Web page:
Incidence of Skin and Respiratory Immune-Related Adverse Events Correlates With Specific Tumor Types in Patients Treated With Checkpoint Inhibitors

Lynn M. Rose, Hannah A. DeBerg, Prakash Vishnu, Jason K. Frankel, Adarsh B. Manjunath, John Paul E. Flores, David M. Aboulafia

Research output: Contribution to journalArticlepeer-review

1 Scopus citations

Abstract

Checkpoint inhibitors (CPIs) increase antitumor activity by unblocking regulators of the immune response. This action can provoke a wide range of immunologic and inflammatory side effects, some of which can be fatal. Recent studies suggest that CPI-induced immune-related adverse events (irAEs) may predict survival and response. However, little is known about the mechanisms of this association. This study was undertaken to evaluate the influence of tumor diagnosis and preexisting clinical factors on the types of irAEs experienced by cancer patients treated with CPIs. The correlation between irAEs and overall survival (OS) was also assessed. All cancer patients treated with atezolizumab (ATEZO), ipilimumab (IPI), nivolumab (NIVO), or pembrolizumab (PEMBRO) at Virginia Mason Medical Center between 2011 and 2019 were evaluated. irAEs were graded according to the Common Terminology Criteria for Adverse Events (Version 5) and verified independently. Statistical analyses were performed to assess associations between irAEs, pre-treatment factors, and OS. Of the 288 patients evaluated, 59% developed irAEs of any grade, and 19% developed irAEs of grade 3 or 4. A time-dependent survival analysis demonstrated a clear association between the occurrence of irAEs and OS (P < 0.001). A 6-week landmark analysis adjusted for body mass index confirmed an association between irAEs and OS in non-Small Cell Lung Cancer (NSCLC) (P < 0.03). An association between melanoma and skin irAEs (P < 0.01) and between NSCLC and respiratory irAEs (P = 0.03) was observed, independent of CPI administered. Patients with preexisting autoimmune disease experienced a higher incidence of severe irAEs (P = 0.01), but not a higher overall incidence of irAEs (P = 0.6). A significant association between irAEs and OS was observed in this diverse patient population. No correlation was observed between preexisting comorbid conditions and the type of irAE observed. However, a correlation between skin-related irAEs and melanoma and between respiratory irAEs and NSCLC was observed, suggesting that many irAEs are driven by a specific response to the primary tumor. In patients with NSCLC, the respiratory irAEs were associated with a survival benefit.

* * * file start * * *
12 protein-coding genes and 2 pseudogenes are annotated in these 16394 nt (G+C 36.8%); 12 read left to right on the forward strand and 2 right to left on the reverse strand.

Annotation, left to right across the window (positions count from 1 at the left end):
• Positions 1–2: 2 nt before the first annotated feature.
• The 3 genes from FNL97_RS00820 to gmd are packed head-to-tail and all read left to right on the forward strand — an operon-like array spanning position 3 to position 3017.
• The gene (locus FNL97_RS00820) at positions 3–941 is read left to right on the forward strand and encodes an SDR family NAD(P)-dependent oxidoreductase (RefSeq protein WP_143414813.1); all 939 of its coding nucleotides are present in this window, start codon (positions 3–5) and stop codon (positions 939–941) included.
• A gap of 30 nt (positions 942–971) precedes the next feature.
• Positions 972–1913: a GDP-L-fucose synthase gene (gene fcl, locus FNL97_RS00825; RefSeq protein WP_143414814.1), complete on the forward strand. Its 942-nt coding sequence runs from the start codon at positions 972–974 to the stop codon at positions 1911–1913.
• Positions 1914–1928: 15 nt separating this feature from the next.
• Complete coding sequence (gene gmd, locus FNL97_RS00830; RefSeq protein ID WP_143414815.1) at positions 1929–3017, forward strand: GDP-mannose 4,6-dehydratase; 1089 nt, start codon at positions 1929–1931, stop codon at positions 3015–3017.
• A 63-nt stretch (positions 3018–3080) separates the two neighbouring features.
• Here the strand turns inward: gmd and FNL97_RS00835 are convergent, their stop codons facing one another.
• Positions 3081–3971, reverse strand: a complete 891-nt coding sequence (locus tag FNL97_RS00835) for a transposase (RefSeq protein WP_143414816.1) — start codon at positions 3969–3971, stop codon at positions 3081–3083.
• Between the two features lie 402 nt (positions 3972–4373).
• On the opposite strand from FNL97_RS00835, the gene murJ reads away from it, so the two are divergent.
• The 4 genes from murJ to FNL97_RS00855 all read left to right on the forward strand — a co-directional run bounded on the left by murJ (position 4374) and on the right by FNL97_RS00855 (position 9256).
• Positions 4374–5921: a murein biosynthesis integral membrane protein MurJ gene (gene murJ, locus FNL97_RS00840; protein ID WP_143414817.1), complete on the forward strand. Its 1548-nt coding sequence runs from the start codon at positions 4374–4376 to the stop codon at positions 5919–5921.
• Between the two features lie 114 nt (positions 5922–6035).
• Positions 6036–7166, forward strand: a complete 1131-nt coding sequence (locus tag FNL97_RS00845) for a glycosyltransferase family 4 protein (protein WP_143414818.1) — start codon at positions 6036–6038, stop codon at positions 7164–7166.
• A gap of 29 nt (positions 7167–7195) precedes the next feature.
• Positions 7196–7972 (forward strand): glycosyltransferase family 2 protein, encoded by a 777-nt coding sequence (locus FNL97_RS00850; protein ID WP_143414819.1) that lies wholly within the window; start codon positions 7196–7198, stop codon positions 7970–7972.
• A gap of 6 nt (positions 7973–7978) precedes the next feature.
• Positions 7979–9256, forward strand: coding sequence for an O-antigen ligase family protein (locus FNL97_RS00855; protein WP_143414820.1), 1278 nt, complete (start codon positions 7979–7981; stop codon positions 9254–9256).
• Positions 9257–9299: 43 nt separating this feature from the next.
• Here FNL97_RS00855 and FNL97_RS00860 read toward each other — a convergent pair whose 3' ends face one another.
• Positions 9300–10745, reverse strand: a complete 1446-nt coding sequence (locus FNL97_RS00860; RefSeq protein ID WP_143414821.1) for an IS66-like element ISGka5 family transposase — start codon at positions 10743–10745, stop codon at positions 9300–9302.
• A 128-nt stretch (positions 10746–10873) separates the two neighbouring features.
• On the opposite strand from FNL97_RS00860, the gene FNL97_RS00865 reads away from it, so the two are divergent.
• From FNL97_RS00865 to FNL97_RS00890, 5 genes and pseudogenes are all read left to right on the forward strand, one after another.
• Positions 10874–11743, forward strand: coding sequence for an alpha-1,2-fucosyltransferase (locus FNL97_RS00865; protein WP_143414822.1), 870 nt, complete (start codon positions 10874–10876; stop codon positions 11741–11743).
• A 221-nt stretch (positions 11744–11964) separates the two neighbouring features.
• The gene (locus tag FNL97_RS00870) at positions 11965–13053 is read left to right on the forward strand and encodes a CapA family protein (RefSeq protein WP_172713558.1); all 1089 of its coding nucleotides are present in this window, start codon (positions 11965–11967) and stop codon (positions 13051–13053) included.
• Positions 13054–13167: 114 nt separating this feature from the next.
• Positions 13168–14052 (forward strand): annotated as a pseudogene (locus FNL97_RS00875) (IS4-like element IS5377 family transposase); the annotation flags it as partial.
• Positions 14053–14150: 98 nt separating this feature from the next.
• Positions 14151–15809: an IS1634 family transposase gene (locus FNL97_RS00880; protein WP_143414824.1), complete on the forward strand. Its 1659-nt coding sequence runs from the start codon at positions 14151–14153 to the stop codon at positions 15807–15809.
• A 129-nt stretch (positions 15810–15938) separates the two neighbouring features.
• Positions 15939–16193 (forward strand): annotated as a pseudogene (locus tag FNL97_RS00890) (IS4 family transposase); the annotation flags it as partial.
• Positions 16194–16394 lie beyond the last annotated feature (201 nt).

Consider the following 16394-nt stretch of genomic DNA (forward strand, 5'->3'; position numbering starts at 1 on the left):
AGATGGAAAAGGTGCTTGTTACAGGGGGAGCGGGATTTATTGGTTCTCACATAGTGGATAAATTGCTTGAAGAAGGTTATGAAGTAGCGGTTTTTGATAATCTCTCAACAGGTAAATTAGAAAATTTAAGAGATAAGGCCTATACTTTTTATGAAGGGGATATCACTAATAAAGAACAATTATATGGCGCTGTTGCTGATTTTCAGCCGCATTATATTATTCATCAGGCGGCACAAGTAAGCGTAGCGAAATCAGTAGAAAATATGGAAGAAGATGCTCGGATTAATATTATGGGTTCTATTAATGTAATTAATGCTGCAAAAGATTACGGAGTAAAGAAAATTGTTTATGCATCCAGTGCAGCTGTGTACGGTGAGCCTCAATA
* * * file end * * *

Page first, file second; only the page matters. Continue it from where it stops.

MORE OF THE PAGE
Original languageEnglish
Article number570752
JournalFrontiers in Oncology
Volume10
DOIs
StatePublished - Jan 15 2021

Keywords

  • autoimmune disease
  • biomarkers
  • checkpoint inhibitors
  • immune-related adverse events
  • immunotherapy
  • preexisting conditions
  • survival benefits

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